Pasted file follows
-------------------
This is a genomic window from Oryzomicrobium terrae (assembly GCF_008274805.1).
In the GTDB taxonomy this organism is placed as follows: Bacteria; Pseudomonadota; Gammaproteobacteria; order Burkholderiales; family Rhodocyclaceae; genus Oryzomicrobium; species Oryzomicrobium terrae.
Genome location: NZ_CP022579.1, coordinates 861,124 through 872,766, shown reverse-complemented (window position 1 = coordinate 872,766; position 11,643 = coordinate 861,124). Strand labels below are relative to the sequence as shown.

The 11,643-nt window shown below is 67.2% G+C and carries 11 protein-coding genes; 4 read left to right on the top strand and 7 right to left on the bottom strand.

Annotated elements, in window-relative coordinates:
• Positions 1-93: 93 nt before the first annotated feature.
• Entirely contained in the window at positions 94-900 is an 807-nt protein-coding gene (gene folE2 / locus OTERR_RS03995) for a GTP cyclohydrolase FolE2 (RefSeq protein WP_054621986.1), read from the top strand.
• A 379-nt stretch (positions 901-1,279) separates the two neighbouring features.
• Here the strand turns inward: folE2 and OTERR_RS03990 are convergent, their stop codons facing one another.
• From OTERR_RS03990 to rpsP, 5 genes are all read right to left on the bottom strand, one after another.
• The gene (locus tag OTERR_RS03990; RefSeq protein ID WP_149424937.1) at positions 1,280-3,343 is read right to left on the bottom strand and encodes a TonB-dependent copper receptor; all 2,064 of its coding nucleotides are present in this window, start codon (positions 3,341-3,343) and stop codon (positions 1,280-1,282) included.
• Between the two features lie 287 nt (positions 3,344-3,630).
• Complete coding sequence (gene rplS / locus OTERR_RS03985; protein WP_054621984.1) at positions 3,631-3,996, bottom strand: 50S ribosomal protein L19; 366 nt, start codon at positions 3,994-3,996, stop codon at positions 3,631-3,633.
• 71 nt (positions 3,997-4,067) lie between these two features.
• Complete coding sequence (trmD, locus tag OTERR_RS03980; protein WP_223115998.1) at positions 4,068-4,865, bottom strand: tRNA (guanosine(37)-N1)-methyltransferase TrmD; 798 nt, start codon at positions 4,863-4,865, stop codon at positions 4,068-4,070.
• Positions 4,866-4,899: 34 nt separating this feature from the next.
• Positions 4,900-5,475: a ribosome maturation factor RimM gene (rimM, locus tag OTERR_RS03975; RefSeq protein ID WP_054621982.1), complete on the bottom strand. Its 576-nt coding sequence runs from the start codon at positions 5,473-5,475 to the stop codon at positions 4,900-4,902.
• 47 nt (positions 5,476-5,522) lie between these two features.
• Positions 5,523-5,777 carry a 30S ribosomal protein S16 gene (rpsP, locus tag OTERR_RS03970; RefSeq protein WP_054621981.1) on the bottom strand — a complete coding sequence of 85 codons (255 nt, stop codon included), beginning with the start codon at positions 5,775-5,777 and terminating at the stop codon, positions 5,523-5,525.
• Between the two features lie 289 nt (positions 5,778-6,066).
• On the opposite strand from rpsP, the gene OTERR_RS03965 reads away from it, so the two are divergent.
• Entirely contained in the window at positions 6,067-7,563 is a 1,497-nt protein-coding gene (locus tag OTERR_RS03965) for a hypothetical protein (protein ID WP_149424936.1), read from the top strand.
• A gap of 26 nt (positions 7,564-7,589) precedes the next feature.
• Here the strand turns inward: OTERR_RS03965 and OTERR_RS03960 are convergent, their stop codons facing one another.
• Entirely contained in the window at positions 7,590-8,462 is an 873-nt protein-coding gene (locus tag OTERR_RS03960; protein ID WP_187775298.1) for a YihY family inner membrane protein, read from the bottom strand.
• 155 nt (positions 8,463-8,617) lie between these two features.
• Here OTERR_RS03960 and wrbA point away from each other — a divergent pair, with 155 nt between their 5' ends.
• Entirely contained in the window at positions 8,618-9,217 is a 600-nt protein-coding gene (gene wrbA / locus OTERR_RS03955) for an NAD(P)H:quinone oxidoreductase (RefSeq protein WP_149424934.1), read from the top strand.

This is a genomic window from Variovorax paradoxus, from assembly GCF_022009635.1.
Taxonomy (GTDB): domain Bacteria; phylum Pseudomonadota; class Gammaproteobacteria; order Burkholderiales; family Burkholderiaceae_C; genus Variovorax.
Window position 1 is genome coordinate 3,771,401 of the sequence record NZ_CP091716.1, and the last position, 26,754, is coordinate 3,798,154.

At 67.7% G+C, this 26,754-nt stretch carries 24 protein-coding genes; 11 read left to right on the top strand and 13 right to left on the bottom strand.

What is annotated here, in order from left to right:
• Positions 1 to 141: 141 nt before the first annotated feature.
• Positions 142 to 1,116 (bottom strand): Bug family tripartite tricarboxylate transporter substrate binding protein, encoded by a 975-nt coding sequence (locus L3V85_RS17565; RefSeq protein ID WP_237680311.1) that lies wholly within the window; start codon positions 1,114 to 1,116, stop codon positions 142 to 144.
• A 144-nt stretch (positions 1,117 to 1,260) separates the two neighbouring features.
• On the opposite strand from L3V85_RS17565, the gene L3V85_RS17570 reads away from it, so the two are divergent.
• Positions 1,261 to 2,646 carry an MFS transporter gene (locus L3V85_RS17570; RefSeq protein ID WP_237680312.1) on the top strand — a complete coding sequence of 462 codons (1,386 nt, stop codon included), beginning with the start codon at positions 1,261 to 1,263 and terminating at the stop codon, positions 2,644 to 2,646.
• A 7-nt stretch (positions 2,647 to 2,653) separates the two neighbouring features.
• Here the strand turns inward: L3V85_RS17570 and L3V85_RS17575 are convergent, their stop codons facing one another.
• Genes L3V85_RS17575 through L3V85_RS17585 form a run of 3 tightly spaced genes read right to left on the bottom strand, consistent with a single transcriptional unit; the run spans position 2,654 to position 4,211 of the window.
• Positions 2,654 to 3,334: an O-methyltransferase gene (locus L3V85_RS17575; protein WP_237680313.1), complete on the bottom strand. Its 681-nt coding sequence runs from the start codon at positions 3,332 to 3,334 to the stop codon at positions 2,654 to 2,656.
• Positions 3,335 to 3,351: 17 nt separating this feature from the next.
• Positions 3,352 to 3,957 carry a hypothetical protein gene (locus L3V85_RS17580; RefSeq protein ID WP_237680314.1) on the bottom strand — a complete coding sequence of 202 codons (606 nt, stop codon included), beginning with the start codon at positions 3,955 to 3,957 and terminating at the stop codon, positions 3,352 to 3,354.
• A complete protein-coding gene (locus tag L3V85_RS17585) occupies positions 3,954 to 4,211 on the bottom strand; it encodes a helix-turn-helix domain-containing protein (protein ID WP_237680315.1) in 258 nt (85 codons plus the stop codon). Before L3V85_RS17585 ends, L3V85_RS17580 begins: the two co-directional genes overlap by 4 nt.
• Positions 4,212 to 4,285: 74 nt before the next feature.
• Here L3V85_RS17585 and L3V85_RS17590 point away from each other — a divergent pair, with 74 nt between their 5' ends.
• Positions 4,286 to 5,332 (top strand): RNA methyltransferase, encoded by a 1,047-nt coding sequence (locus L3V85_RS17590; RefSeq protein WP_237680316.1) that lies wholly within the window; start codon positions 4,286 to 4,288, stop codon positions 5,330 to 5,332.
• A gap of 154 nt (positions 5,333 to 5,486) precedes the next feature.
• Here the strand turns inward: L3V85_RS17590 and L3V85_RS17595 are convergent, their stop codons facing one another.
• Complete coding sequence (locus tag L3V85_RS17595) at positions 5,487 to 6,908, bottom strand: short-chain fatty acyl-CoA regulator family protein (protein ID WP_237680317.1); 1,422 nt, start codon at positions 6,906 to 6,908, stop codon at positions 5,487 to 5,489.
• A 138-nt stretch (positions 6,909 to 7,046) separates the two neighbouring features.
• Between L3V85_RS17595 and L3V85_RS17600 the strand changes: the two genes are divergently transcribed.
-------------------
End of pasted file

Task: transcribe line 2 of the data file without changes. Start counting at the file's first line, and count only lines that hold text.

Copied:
In the GTDB taxonomy this organism is placed as follows: Bacteria; Pseudomonadota; Gammaproteobacteria; order Burkholderiales; family Rhodocyclaceae; genus Oryzomicrobium; species Oryzomicrobium terrae.